Woe unto you, scribes and Pharisees, hypocrites! because you shut the kingdom of heaven against human beings; for you neither enter yourselves, nor allow those who would enter to go in.-- Matthew 23:13


Following the Way

A minority of Americans still live the "hippy" lifestyle, shunning working in the corporate world, shunning the wasteful, disposable, plastic, materialistic, polluting lifestyle of our increasingly "sub-urban" America. Such "liberals" live among us all over the place, and "normal" Americans fear them, pity them, and treat these "dirty hippies" like second class citizens. The "pot-smoking liberal" is a fairly common and clichéd phrase in American social language, dating from the sixties and the counter-culture, but applied today all the time, by regular, hard-working, suspicious and judgmental Christian people. But we have demonstrated that the so-called "dirty hippy" is actually closer to the Kingdom of God than is the clean living American ... Christian or not.

If one could compared a "hippy" Christian to the "suburbanite" Christian, one finds that the latter looks more like a kind of neo-pharisee, while the former resembles Christ. The suburbanite more or less embraces the human world as it is without questioning its forms, its authority, or its social behaviors. The hippy questions, resists, and embraces a way of life that is ready at hand, that is opposed to the world's evil, but that opposes war with peace now. If necessary, the "radical" will take the cross upon itself and die rather than oppose war with war. That is the Way. That's the true meaning and spirit of the "counter-culture" and of Christ. A war not fought with the weapons of this world, but with a sacred heart.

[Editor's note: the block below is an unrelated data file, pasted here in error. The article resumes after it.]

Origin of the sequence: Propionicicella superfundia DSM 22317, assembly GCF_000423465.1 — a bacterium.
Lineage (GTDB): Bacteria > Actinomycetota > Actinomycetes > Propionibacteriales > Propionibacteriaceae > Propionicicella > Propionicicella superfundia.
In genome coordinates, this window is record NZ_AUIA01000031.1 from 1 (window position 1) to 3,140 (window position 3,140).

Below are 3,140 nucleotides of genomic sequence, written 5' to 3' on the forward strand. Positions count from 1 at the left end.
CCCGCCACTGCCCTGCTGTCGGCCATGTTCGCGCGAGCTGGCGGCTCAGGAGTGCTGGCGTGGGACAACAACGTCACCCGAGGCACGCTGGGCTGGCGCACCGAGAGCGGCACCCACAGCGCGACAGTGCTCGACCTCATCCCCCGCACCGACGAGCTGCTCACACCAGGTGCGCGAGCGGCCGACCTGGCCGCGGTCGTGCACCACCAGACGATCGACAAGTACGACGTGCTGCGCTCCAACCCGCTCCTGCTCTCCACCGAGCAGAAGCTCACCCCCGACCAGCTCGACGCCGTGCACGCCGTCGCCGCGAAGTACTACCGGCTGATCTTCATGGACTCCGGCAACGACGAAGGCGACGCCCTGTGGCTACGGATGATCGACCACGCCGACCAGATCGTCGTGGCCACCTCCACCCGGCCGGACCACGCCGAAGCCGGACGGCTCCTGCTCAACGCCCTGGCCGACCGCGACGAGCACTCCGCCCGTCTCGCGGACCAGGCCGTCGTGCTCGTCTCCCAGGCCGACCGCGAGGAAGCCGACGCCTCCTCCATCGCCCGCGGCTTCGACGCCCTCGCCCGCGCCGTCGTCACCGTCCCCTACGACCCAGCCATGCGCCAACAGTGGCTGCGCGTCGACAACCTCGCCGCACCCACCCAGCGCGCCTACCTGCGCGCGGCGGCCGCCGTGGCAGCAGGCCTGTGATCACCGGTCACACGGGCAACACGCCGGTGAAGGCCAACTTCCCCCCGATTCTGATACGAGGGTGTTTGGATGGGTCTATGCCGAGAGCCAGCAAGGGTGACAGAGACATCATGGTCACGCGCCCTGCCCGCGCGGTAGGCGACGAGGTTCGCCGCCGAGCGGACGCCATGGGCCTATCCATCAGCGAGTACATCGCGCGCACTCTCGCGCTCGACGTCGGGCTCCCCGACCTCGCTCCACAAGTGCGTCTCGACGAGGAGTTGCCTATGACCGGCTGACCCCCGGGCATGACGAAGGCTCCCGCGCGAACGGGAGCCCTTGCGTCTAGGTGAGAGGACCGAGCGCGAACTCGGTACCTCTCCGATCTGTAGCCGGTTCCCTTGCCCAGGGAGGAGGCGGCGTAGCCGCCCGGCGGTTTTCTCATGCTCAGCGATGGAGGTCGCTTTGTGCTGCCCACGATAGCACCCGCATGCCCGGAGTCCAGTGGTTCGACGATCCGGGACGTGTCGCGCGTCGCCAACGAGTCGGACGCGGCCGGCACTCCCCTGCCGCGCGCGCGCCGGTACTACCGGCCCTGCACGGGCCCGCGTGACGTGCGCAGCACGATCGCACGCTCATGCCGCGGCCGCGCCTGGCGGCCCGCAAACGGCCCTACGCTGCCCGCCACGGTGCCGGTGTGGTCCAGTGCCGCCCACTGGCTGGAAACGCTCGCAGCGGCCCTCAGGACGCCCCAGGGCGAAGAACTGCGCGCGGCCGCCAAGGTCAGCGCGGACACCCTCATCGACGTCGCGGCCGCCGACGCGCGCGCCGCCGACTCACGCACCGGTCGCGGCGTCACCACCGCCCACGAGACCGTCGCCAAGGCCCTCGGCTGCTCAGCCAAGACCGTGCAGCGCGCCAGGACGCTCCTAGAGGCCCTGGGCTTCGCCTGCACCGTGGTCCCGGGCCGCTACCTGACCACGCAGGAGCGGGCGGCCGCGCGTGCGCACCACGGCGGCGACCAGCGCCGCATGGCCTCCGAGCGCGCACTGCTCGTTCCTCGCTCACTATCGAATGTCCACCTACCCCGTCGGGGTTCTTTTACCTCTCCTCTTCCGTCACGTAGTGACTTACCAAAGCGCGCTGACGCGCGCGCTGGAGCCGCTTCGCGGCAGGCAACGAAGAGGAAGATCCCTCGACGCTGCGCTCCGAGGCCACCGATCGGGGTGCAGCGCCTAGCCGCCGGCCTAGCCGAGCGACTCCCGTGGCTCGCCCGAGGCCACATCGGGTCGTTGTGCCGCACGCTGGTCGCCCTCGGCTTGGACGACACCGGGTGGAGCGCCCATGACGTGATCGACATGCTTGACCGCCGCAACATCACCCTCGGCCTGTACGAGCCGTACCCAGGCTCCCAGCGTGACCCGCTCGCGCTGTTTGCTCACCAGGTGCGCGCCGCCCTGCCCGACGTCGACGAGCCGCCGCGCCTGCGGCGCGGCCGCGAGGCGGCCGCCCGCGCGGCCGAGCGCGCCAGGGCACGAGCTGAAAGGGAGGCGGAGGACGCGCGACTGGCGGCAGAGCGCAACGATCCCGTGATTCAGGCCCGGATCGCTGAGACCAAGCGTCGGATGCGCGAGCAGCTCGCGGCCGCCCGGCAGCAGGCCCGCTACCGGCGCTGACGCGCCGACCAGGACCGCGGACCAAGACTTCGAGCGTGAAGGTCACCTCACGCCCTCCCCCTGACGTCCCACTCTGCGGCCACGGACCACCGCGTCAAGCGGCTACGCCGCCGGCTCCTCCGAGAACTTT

The basis of Christian ethics is to imitate Christ, who is the pattern of God's perfect way for us (1 Corinthians 11:1, cf. Matthew 5:48). Therefore, we must take the resemblances between the "hippy way" and "the WAY" seriously. In our local churches, and in our homes and families, we need more of the freedom of the hippy way. We need more tolerant, laid-back, anxiety-free, counter-cultural lives. We need more radicalism, more activism, and more opposition to the ways of the world: war, violence, imprisonment, control, dominance, power, money, "business", "law", etc. We need to be more giving, more hospitable, more "wacko" in our dedication to the faith. Otherwise we look nothing like Christ and we understand nothing of his real demands on our lives. Of course, of course, we have to "render unto caesar" -- but we also have to "render unto God". Like Paul said, we are supposed to give ourselves as a "living sacrifice".